By Robert Parry: Chemical Weapons Attack: Treating Anti-Syria Charges as Flat Fact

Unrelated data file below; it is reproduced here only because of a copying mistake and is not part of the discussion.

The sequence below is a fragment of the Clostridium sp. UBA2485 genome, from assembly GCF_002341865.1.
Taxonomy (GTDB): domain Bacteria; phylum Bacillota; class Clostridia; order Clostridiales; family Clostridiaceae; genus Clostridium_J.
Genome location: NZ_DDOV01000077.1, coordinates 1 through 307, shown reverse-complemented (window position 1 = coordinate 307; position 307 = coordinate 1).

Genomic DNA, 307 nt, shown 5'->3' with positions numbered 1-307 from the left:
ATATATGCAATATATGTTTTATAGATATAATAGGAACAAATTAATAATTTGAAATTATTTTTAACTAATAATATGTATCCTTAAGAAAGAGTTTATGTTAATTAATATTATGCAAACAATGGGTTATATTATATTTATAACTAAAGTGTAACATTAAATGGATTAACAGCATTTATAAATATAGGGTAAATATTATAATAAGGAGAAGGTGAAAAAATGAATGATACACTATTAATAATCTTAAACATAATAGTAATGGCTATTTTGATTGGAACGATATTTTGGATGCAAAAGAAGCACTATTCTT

With the blessing of the New York Times, the Obama administration has succeeded in cementing a dubious conventional wisdom about the Syrian government's alleged use of chemical weapons last Aug, 21 without presenting a shred of actual evidence. In a front-page story, co-written by Michael R. R. Gordon, who also co-wrote the infamous "aluminum tube" article falsely accusing Iraq of building nuclear centrifuges in 2002, the Times included the U.S. allegations about Syria's chemical weapons use on October 23 that the State Department warned the White House in June that Syrian government was also blaming on the Syrian government, as a "green light for continued CW use." The Times then wrote that the State Department's warning "proved to be prophetic. A devastating poison gas attack on Aug. 21 killed hundreds of civilians." The story continues in that vein, accepting as undisputable fact that the Syrian government was behind the Aug. 21 attack on a suburb of Damascus despite significant doubts among independent analysts, UN inspectors and, I'm told, U.S. intelligence analysts, UN inspectors and, I'm told, U.S. intelligence analysts. Indeed, the reported lack of consensus in the U.S. intelligence community helps explain why a four-page U.S. "Government Assessment" of the incident was released on Aug. 30 not by the Director of National Intelligence but by the White House press office and was touted not by the DNI but Secretary of State John Kerry. The U.S. government's white paper contained no evidence to support its assertions blaming the government of President Bashar al-Assad. Though the Aug. 21 incident brought the United States to the brink of another Middle East war, the Obama administration has refused over the past two months to release any proof that it claims to possess, such as communications intercepts, images of rocket launches or even the basis for its precise count, "1.429," of those supposedly killed by Sarin gas. The U.S. government has even denied U.S. congressman Rep. Alan Grayson, D-Florida access to the supposed evidence under-girding President Barack Obama's request for authorization to use force against Syria, a proposal that is now in abeyance pending Syia's compliance with a Russian plan for destroying Syria's stockpile of chemical weapons. Grayson, who has publicly questioned why the administration insists on withholding evidence, was informed by the House Intelligence Committee that he would not be allowed to look at the intelligence because he gave an unrelated floor speech citing published charts about National Security Agency spying that were leaked by ex-NSA contractor Edward Snowden. The committee chairman Rep. Mike Rogers, R-Michigan, also justified the denial, in part, because Obama's request to use force is not currently before the House. According to an article in Politico, Rogers said requests to review intelligence information are weighed against "the sensitivity to the national defense or the confidential conduct of the foreign relations of the United States defense or the confidential conduct of the foreign relations of the United States of the information sought, the likelihood of its being directly or indirectly disclosed and the jurisdictional interest of the members making the request."